It was windy last night and our little boat did not fare so well along the choppy rivers. The thousands of drunken speed boats zooming through the ignored NO WAKE zone didn't help, either. Wave after icy, oily, brown wave sloshed over the side and tinged my Penn State socks brown.
"It's ok! Just keep rowing!" The coxswain encouraged us, as most people had stopped moving to stare at the white caps rushing toward us. There is no better reminder of how tiny you are and powerless against nature than a two foot wave zooming at you while you are perched atop a Fiberglas shell that is narrower than your hips. I was in the advanced boat again, though, and we were working on power strokes anyway. Bridget in the stroke seat just kept on rowing, even when the water dipped out from under her and her oar stroked the air.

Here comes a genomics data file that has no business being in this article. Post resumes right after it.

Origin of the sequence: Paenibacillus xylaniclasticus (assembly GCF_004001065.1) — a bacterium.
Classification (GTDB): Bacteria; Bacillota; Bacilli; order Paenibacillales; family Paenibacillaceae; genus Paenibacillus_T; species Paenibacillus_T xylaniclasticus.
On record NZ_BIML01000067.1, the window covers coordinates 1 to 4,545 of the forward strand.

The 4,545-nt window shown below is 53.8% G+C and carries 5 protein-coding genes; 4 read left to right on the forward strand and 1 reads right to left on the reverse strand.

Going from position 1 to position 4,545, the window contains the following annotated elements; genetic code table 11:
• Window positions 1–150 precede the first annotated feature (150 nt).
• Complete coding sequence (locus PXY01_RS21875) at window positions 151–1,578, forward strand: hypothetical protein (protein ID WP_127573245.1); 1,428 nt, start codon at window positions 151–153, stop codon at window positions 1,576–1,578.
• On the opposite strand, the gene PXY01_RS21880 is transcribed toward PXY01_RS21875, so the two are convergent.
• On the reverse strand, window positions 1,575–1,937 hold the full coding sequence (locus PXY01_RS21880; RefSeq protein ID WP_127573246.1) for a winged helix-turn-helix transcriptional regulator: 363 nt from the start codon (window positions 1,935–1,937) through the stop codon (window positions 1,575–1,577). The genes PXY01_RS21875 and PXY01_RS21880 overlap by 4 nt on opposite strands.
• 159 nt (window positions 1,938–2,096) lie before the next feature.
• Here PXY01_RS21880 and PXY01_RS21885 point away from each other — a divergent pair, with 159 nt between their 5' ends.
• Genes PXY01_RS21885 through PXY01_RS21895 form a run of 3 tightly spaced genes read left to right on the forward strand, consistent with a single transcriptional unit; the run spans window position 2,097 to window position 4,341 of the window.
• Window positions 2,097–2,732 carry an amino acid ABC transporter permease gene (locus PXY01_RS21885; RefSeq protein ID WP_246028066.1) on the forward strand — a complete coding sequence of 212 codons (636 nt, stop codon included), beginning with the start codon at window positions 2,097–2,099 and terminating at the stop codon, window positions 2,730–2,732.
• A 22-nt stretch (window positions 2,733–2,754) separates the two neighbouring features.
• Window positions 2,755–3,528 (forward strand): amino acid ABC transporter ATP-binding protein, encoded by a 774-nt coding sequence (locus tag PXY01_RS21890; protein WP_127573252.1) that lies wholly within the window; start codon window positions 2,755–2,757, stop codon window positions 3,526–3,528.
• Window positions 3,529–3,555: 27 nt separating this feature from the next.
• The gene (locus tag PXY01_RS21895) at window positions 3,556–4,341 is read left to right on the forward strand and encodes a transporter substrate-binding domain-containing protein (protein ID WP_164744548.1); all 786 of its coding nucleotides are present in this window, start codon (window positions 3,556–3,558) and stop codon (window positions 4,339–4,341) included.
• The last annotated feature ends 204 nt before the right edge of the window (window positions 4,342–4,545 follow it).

When we got out and turned the boat upside down to carry it back into the boat house, it occurred to me that, as the shortest person, in the bow end of the boat, the entire contraption was angled down toward me. I heard and then felt the water from the bottom of the boat crashing down on me. I was soaked, a drowned river rat. Glasses in my mouth felt clean and hygienic compared to the bacteria I imagined now swirled on my skin. I did the only thing I could think of when I got home.
I gave Corey a big hug and started smacking him with my wet Penn State socks.